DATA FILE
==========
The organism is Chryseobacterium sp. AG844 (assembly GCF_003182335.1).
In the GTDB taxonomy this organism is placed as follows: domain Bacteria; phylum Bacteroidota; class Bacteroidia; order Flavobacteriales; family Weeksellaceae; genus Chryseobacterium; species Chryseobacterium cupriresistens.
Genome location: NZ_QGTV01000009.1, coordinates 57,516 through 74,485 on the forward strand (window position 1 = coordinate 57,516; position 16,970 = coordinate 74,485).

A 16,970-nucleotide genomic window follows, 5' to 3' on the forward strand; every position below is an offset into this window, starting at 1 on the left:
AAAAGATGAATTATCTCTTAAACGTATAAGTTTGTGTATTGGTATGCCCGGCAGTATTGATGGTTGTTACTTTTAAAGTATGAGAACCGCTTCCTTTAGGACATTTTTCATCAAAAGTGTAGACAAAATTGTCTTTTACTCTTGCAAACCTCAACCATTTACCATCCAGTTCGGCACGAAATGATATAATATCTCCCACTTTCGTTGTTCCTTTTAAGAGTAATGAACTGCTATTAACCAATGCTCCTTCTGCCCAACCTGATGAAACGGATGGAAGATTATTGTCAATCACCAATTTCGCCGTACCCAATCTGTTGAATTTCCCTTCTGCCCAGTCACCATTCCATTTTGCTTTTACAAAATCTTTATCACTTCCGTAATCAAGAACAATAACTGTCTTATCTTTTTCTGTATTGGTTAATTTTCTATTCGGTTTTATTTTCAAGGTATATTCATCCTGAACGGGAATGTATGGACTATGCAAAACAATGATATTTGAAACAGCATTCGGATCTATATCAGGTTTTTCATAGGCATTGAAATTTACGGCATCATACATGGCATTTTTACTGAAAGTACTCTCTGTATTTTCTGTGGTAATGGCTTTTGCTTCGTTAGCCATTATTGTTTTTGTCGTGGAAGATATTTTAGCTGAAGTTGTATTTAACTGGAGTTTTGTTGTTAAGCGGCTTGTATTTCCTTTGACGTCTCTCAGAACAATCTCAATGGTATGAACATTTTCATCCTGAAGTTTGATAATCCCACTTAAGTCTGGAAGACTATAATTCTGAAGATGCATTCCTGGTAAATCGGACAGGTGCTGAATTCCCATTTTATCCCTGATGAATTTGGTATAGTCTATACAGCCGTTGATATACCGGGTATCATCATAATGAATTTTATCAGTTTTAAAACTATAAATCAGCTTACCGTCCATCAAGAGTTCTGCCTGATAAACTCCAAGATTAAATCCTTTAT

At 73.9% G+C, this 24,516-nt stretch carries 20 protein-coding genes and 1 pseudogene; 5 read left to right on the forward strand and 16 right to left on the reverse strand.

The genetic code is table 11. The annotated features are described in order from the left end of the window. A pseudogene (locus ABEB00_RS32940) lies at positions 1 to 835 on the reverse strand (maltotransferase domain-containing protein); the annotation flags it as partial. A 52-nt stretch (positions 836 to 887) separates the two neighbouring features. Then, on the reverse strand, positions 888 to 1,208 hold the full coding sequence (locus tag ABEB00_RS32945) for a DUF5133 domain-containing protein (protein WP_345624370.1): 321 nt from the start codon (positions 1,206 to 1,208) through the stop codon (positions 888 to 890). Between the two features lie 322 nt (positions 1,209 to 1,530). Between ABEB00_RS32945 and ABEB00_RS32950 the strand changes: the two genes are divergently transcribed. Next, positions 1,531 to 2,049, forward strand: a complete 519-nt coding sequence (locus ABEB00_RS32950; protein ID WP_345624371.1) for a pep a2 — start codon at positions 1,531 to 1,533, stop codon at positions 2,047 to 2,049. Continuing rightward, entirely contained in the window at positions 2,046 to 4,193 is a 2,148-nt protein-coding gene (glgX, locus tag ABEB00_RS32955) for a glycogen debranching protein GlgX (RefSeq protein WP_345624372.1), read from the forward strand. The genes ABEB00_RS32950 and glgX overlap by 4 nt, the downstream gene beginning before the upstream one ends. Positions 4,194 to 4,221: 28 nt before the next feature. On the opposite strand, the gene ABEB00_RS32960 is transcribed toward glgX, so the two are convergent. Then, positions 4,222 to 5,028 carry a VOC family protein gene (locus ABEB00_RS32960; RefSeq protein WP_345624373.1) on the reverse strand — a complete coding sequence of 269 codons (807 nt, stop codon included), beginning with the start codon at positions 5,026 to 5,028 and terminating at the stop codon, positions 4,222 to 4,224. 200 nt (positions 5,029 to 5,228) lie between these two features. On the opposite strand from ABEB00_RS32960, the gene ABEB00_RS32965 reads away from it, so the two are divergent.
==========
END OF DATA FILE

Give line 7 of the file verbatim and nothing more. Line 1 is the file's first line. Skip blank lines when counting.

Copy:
The genetic code is table 11. The annotated features are described in order from the left end of the window. A pseudogene (locus ABEB00_RS32940) lies at positions 1 to 835 on the reverse strand (maltotransferase domain-containing protein); the annotation flags it as partial. A 52-nt stretch (positions 836 to 887) separates the two neighbouring features. Then, on the reverse strand, positions 888 to 1,208 hold the full coding sequence (locus tag ABEB00_RS32945) for a DUF5133 domain-containing protein (protein WP_345624370.1): 321 nt from the start codon (positions 1,206 to 1,208) through the stop codon (positions 888 to 890). Between the two features lie 322 nt (positions 1,209 to 1,530). Between ABEB00_RS32945 and ABEB00_RS32950 the strand changes: the two genes are divergently transcribed. Next, positions 1,531 to 2,049, forward strand: a complete 519-nt coding sequence (locus ABEB00_RS32950; protein ID WP_345624371.1) for a pep a2 — start codon at positions 1,531 to 1,533, stop codon at positions 2,047 to 2,049. Continuing rightward, entirely contained in the window at positions 2,046 to 4,193 is a 2,148-nt protein-coding gene (glgX, locus tag ABEB00_RS32955) for a glycogen debranching protein GlgX (RefSeq protein WP_345624372.1), read from the forward strand. The genes ABEB00_RS32950 and glgX overlap by 4 nt, the downstream gene beginning before the upstream one ends. Positions 4,194 to 4,221: 28 nt before the next feature. On the opposite strand, the gene ABEB00_RS32960 is transcribed toward glgX, so the two are convergent. Then, positions 4,222 to 5,028 carry a VOC family protein gene (locus ABEB00_RS32960; RefSeq protein WP_345624373.1) on the reverse strand — a complete coding sequence of 269 codons (807 nt, stop codon included), beginning with the start codon at positions 5,026 to 5,028 and terminating at the stop codon, positions 4,222 to 4,224. 200 nt (positions 5,029 to 5,228) lie between these two features. On the opposite strand from ABEB00_RS32960, the gene ABEB00_RS32965 reads away from it, so the two are divergent.